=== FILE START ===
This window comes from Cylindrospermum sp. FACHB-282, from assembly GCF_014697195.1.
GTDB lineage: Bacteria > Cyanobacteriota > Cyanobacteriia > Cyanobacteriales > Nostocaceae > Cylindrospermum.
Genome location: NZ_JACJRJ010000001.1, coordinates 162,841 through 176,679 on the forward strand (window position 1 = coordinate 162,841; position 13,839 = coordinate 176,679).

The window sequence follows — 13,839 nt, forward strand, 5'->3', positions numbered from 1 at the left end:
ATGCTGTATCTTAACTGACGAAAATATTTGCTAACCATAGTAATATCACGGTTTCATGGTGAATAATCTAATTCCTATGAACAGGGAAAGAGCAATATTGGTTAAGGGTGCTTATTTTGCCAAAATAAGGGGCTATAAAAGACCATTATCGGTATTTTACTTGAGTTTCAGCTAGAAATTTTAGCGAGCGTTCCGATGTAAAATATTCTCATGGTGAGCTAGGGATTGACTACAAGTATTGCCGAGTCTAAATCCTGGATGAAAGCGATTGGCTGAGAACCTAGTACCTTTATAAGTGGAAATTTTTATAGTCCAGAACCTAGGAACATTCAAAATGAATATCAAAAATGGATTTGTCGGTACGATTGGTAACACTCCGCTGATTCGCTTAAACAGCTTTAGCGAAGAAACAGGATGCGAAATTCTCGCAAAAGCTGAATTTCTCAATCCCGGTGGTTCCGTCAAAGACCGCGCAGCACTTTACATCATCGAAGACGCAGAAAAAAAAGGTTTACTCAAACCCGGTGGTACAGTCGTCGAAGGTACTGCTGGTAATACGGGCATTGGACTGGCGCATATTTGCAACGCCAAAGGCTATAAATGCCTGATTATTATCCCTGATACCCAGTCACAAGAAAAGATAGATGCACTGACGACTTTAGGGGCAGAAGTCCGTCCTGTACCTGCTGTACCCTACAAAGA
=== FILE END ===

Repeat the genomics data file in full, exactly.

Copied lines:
This window comes from Cylindrospermum sp. FACHB-282, from assembly GCF_014697195.1.
GTDB lineage: Bacteria > Cyanobacteriota > Cyanobacteriia > Cyanobacteriales > Nostocaceae > Cylindrospermum.
Genome location: NZ_JACJRJ010000001.1, coordinates 162,841 through 176,679 on the forward strand (window position 1 = coordinate 162,841; position 13,839 = coordinate 176,679).

The window sequence follows — 13,839 nt, forward strand, 5'->3', positions numbered from 1 at the left end:
ATGCTGTATCTTAACTGACGAAAATATTTGCTAACCATAGTAATATCACGGTTTCATGGTGAATAATCTAATTCCTATGAACAGGGAAAGAGCAATATTGGTTAAGGGTGCTTATTTTGCCAAAATAAGGGGCTATAAAAGACCATTATCGGTATTTTACTTGAGTTTCAGCTAGAAATTTTAGCGAGCGTTCCGATGTAAAATATTCTCATGGTGAGCTAGGGATTGACTACAAGTATTGCCGAGTCTAAATCCTGGATGAAAGCGATTGGCTGAGAACCTAGTACCTTTATAAGTGGAAATTTTTATAGTCCAGAACCTAGGAACATTCAAAATGAATATCAAAAATGGATTTGTCGGTACGATTGGTAACACTCCGCTGATTCGCTTAAACAGCTTTAGCGAAGAAACAGGATGCGAAATTCTCGCAAAAGCTGAATTTCTCAATCCCGGTGGTTCCGTCAAAGACCGCGCAGCACTTTACATCATCGAAGACGCAGAAAAAAAAGGTTTACTCAAACCCGGTGGTACAGTCGTCGAAGGTACTGCTGGTAATACGGGCATTGGACTGGCGCATATTTGCAACGCCAAAGGCTATAAATGCCTGATTATTATCCCTGATACCCAGTCACAAGAAAAGATAGATGCACTGACGACTTTAGGGGCAGAAGTCCGTCCTGTACCTGCTGTACCCTACAAAGA